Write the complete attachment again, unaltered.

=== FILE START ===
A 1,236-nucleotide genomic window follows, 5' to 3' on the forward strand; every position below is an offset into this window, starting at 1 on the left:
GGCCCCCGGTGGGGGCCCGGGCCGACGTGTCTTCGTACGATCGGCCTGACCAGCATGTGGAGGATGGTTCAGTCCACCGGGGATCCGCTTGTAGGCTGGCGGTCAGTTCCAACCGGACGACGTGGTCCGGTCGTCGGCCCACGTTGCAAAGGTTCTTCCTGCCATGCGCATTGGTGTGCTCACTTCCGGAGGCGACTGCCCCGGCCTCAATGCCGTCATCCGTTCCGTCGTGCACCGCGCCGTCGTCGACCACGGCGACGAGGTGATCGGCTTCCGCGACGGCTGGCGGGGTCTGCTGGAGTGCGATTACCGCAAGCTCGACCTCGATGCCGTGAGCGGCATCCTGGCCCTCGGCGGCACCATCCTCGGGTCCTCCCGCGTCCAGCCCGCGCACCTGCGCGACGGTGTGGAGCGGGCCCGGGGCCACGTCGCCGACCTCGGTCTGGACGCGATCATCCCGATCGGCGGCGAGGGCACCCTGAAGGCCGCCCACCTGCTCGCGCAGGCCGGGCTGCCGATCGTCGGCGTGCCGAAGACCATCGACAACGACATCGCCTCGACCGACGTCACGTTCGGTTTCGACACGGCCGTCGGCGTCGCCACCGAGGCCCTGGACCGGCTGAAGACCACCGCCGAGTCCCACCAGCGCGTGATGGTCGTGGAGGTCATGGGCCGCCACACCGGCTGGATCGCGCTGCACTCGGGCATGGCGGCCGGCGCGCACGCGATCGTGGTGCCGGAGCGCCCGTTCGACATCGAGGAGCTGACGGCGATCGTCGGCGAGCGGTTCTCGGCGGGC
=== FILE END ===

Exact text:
A 1,236-nucleotide genomic window follows, 5' to 3' on the forward strand; every position below is an offset into this window, starting at 1 on the left:
GGCCCCCGGTGGGGGCCCGGGCCGACGTGTCTTCGTACGATCGGCCTGACCAGCATGTGGAGGATGGTTCAGTCCACCGGGGATCCGCTTGTAGGCTGGCGGTCAGTTCCAACCGGACGACGTGGTCCGGTCGTCGGCCCACGTTGCAAAGGTTCTTCCTGCCATGCGCATTGGTGTGCTCACTTCCGGAGGCGACTGCCCCGGCCTCAATGCCGTCATCCGTTCCGTCGTGCACCGCGCCGTCGTCGACCACGGCGACGAGGTGATCGGCTTCCGCGACGGCTGGCGGGGTCTGCTGGAGTGCGATTACCGCAAGCTCGACCTCGATGCCGTGAGCGGCATCCTGGCCCTCGGCGGCACCATCCTCGGGTCCTCCCGCGTCCAGCCCGCGCACCTGCGCGACGGTGTGGAGCGGGCCCGGGGCCACGTCGCCGACCTCGGTCTGGACGCGATCATCCCGATCGGCGGCGAGGGCACCCTGAAGGCCGCCCACCTGCTCGCGCAGGCCGGGCTGCCGATCGTCGGCGTGCCGAAGACCATCGACAACGACATCGCCTCGACCGACGTCACGTTCGGTTTCGACACGGCCGTCGGCGTCGCCACCGAGGCCCTGGACCGGCTGAAGACCACCGCCGAGTCCCACCAGCGCGTGATGGTCGTGGAGGTCATGGGCCGCCACACCGGCTGGATCGCGCTGCACTCGGGCATGGCGGCCGGCGCGCACGCGATCGTGGTGCCGGAGCGCCCGTTCGACATCGAGGAGCTGACGGCGATCGTCGGCGAGCGGTTCTCGGCGGGC